Tinkerability

(3 comments)

Two days ago, Jolla have released the second update to SailfishOS.

The first update (1.0.1.10) was mostly a bugfix release to shake off some issues with the stock 1.0 release. There was also a small patch update (1.0.1.12) which modified a single file, but the change wasn't significant to warrant the full fanfare. The change could have been applied by manually editing a configuration file.

Software Update 2 (1.0.2.5) aka Maadajävri, software releases are named after lakes, is very much a feature release.

New features include:
- Google calendar sync (from Google, to Jolla)
- Exchange sync prompt to accept any certificate
- Camera is enabled in Android apps
- Camera can be orientated any direction
- Yandex store updates/uninstalls (for Android apps)

But the biggest and most contrivertial change is probably the new "Advanced recovery mode".

The Attack

There is a potential "Zero Day" flaw in Jolla. It can be exploited as an "Evil Maid" attack and lets someone with physical access can steal your data, and p0wn your phone.

Create a "Recovery Image", which is a linux kernel with an initramfs bundled with some pesky instructions. In theory, the instructions could be to copy data off of the internal memory and upload it to wikileaks using the phone's own data connection!

Turn off the device, hold volume down and hit the power button and the Jolla will enter fastboot mode. It will then accept any kernel image deployed via USB.

You can get an example recovery image (and some tools to make your own) on github. Bundle this onto a Raspberry Pi (with a battery pack and a short usb cable) and distribute this pocket sized package to the "maids". For each device, pop the battery (to turn it off without needing the device unlock code) and boot into fastboot. Attach the Pi and let the attack run. Reboot the phone normally, and wipe prints.

The Controversy

Being able to bypass the device unlock code is certainly a big concern. It is for this reason, executing arbitrary kernels, that most smartphone vendors lock their bootloaders to protect their users.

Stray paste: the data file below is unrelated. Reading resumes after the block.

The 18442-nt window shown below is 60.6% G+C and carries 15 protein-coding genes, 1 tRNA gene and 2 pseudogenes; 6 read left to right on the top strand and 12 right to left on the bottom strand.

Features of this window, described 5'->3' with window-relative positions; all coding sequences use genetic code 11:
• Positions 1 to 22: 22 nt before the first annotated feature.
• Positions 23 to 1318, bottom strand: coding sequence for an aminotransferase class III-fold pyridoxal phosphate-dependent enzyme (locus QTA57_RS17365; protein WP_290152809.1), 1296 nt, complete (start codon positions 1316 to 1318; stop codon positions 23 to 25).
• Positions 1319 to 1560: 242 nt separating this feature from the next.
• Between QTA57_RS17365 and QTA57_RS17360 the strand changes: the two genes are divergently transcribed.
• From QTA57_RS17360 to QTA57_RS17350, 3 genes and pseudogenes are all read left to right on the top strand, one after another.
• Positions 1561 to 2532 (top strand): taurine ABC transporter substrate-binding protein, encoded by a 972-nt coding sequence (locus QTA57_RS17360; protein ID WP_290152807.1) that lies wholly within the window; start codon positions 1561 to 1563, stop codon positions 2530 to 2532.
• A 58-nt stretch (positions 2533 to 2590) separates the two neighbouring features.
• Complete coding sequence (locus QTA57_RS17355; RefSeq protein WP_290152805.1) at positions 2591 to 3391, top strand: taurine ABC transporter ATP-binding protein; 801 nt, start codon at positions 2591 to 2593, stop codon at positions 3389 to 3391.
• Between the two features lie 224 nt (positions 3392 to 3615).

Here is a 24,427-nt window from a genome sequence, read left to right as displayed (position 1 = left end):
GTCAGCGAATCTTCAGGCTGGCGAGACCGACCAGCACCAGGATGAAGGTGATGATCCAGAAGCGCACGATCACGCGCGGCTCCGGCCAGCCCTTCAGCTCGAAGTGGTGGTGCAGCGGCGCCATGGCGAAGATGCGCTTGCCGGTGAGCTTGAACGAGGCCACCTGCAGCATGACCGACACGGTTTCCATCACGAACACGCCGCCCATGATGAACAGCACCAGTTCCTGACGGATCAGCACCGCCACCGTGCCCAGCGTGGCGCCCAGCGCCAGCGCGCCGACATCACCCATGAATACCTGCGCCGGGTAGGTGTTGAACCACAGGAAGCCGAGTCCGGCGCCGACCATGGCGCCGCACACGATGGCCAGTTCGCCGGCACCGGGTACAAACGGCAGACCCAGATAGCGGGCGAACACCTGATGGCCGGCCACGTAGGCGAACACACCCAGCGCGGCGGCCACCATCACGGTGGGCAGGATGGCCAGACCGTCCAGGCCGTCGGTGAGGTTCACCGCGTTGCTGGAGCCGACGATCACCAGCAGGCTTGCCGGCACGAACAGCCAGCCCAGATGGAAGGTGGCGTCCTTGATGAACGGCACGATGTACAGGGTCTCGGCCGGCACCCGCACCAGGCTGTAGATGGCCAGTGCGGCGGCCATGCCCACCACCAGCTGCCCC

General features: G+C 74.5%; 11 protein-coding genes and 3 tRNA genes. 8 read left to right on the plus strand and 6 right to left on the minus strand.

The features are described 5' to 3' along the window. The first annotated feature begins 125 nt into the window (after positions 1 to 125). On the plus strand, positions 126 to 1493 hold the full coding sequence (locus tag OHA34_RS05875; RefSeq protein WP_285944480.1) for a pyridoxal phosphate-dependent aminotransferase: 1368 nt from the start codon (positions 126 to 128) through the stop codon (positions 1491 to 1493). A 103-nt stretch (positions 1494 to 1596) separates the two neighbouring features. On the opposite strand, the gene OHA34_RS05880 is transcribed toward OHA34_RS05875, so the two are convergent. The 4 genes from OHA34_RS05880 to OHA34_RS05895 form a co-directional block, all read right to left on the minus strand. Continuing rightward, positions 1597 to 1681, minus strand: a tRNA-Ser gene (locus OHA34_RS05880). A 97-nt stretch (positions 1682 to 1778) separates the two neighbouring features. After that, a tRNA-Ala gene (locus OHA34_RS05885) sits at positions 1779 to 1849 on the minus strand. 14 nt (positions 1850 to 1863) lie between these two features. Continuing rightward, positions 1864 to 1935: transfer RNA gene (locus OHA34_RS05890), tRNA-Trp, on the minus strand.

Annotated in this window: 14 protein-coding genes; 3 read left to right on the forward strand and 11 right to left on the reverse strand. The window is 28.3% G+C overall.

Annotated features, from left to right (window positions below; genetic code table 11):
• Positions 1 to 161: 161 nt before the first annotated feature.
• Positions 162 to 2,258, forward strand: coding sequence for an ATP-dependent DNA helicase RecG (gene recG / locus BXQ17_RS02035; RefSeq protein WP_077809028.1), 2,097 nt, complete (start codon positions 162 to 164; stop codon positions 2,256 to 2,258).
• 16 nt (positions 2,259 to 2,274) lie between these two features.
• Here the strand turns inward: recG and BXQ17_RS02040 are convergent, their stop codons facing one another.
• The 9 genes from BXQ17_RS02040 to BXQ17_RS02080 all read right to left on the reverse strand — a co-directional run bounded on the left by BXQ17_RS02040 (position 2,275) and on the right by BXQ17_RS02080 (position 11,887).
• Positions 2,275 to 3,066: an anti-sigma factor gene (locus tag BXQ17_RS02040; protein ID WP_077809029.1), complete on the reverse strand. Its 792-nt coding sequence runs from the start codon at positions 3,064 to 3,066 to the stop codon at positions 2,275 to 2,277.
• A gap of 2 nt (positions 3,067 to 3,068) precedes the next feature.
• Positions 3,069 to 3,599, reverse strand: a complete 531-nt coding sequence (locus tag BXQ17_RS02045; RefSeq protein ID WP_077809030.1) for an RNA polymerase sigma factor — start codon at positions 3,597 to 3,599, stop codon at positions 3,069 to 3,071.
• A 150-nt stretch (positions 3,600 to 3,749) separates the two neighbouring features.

Jolla are marketing as an open device without locking anything down. For instance, Sailfish does not require Jailbreaking or Rooting. You can just enable "Developer Mode" from a helpful menu in the settings.

For software prior to 1.0.2.5 henceforth Update2, fastboot is the quickest way for developers to load their own code to the device. It doesn't require special cables or a physical hack to the internal hardware (c.f. JTAG). Neither does it mandate any particular software already on the phone. Useful for debricking after you have pushed some bad code.

In Update2, Jolla have disabled (or at least placed a restriction on) fastboot. While this does thwart the evil maid attack as described, it does affect the tinkerability of the device. According to the release notes, the lock down will be lifted once a proper fix can be pushed in a later update.

The proper fix is, of course, to only permit fastboot once the device lock code has been entered. That would alleviate the security concern and preserve tinkerability. If no device lock has been set, then permit all fastboots.

The Workaround

For the time being, we will have to resort to alternative methods to load custom kernels.

Turning on the device with the volume down key pressed, but wihout a usb cable will boot from the alternative kernel. Previous versions didn't contain a recovery, and would drop you into fastboot mode anyway.
The trick is to find where on the internal flash this recovery image is.

Hint: it isn't /boot/recovery.img.

The real recovery image is stored (raw) in /dev/disk/mmcblk0p21, better known as /dev/disk/by-partlabel/recovery.

    # dd if=myrecovery.img of=/dev/disk/by-partlabel/recovery
Current rating: 5

Comments

Tom Wilkinson 7 months ago

When you posted about Jolla before I couldn't tell if you were a fan or not. This post answers that query!

While this is clearly a problem how common are physical access attacks these days?

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Current rating: 5

Ben Cordero 7 months ago

On your typical phone or tablet, they tend to be locked down so much by the manufacturer that this particular attack isn't really a problem.

For Laptops with no BIOS password or non-secure boot EFI, it is a real problem. The good people at http://qubes-os.org/ have some papers on the nuances of physical access attacks and their counter measures.

Some companies even have policies in place to replace employee laptops after they have been to China, assuming that this attack has been carried out in the Airport Terminal!

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Current rating: 1

Khertan 7 months ago

Like every physical access to a device with unencrypted data

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